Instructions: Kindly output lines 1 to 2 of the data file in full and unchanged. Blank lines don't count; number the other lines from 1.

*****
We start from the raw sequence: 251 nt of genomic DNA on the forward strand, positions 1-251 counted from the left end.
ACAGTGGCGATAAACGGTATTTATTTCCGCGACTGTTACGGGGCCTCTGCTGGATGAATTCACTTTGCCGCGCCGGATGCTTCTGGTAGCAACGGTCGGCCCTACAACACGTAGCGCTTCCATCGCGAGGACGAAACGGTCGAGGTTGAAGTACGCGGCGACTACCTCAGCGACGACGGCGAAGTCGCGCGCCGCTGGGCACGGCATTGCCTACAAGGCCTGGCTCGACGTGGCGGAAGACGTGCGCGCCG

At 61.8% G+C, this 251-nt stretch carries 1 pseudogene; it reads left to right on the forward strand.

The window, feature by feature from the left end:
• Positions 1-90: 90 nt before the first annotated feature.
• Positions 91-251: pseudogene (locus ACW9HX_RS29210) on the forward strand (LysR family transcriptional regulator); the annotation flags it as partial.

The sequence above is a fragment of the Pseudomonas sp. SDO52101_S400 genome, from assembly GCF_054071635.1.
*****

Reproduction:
We start from the raw sequence: 251 nt of genomic DNA on the forward strand, positions 1-251 counted from the left end.
ACAGTGGCGATAAACGGTATTTATTTCCGCGACTGTTACGGGGCCTCTGCTGGATGAATTCACTTTGCCGCGCCGGATGCTTCTGGTAGCAACGGTCGGCCCTACAACACGTAGCGCTTCCATCGCGAGGACGAAACGGTCGAGGTTGAAGTACGCGGCGACTACCTCAGCGACGACGGCGAAGTCGCGCGCCGCTGGGCACGGCATTGCCTACAAGGCCTGGCTCGACGTGGCGGAAGACGTGCGCGCCG